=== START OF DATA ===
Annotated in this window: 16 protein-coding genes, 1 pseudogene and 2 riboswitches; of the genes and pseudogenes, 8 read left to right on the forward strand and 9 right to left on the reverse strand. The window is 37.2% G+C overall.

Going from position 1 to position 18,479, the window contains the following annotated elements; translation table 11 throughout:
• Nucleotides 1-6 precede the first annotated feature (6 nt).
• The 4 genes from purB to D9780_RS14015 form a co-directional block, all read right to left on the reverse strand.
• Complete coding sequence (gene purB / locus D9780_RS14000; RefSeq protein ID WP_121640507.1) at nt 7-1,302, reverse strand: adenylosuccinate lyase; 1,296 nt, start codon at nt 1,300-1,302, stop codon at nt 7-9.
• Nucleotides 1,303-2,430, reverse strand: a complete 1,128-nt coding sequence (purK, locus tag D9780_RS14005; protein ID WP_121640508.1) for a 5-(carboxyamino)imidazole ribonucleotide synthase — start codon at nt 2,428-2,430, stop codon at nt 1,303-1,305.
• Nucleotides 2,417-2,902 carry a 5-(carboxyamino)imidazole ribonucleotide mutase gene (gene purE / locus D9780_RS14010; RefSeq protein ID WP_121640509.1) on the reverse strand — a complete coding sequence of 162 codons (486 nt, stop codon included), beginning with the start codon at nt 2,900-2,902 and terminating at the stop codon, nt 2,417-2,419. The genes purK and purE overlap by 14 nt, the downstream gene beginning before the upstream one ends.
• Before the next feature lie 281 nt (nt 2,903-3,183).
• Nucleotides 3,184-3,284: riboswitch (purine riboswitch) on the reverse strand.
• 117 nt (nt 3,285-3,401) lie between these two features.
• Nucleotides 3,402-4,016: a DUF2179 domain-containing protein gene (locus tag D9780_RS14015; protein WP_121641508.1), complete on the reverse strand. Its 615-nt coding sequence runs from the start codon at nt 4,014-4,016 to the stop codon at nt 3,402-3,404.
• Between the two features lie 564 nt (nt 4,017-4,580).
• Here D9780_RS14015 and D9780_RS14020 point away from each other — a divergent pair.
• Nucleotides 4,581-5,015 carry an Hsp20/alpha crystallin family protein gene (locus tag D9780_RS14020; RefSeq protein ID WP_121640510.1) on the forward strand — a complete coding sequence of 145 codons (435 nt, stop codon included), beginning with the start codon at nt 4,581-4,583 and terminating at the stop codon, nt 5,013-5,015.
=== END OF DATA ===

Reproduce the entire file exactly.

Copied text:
Annotated in this window: 16 protein-coding genes, 1 pseudogene and 2 riboswitches; of the genes and pseudogenes, 8 read left to right on the forward strand and 9 right to left on the reverse strand. The window is 37.2% G+C overall.

Going from position 1 to position 18,479, the window contains the following annotated elements; translation table 11 throughout:
• Nucleotides 1-6 precede the first annotated feature (6 nt).
• The 4 genes from purB to D9780_RS14015 form a co-directional block, all read right to left on the reverse strand.
• Complete coding sequence (gene purB / locus D9780_RS14000; RefSeq protein ID WP_121640507.1) at nt 7-1,302, reverse strand: adenylosuccinate lyase; 1,296 nt, start codon at nt 1,300-1,302, stop codon at nt 7-9.
• Nucleotides 1,303-2,430, reverse strand: a complete 1,128-nt coding sequence (purK, locus tag D9780_RS14005; protein ID WP_121640508.1) for a 5-(carboxyamino)imidazole ribonucleotide synthase — start codon at nt 2,428-2,430, stop codon at nt 1,303-1,305.
• Nucleotides 2,417-2,902 carry a 5-(carboxyamino)imidazole ribonucleotide mutase gene (gene purE / locus D9780_RS14010; RefSeq protein ID WP_121640509.1) on the reverse strand — a complete coding sequence of 162 codons (486 nt, stop codon included), beginning with the start codon at nt 2,900-2,902 and terminating at the stop codon, nt 2,417-2,419. The genes purK and purE overlap by 14 nt, the downstream gene beginning before the upstream one ends.
• Before the next feature lie 281 nt (nt 2,903-3,183).
• Nucleotides 3,184-3,284: riboswitch (purine riboswitch) on the reverse strand.
• 117 nt (nt 3,285-3,401) lie between these two features.
• Nucleotides 3,402-4,016: a DUF2179 domain-containing protein gene (locus tag D9780_RS14015; protein WP_121641508.1), complete on the reverse strand. Its 615-nt coding sequence runs from the start codon at nt 4,014-4,016 to the stop codon at nt 3,402-3,404.
• Between the two features lie 564 nt (nt 4,017-4,580).
• Here D9780_RS14015 and D9780_RS14020 point away from each other — a divergent pair.
• Nucleotides 4,581-5,015 carry an Hsp20/alpha crystallin family protein gene (locus tag D9780_RS14020; RefSeq protein ID WP_121640510.1) on the forward strand — a complete coding sequence of 145 codons (435 nt, stop codon included), beginning with the start codon at nt 4,581-4,583 and terminating at the stop codon, nt 5,013-5,015.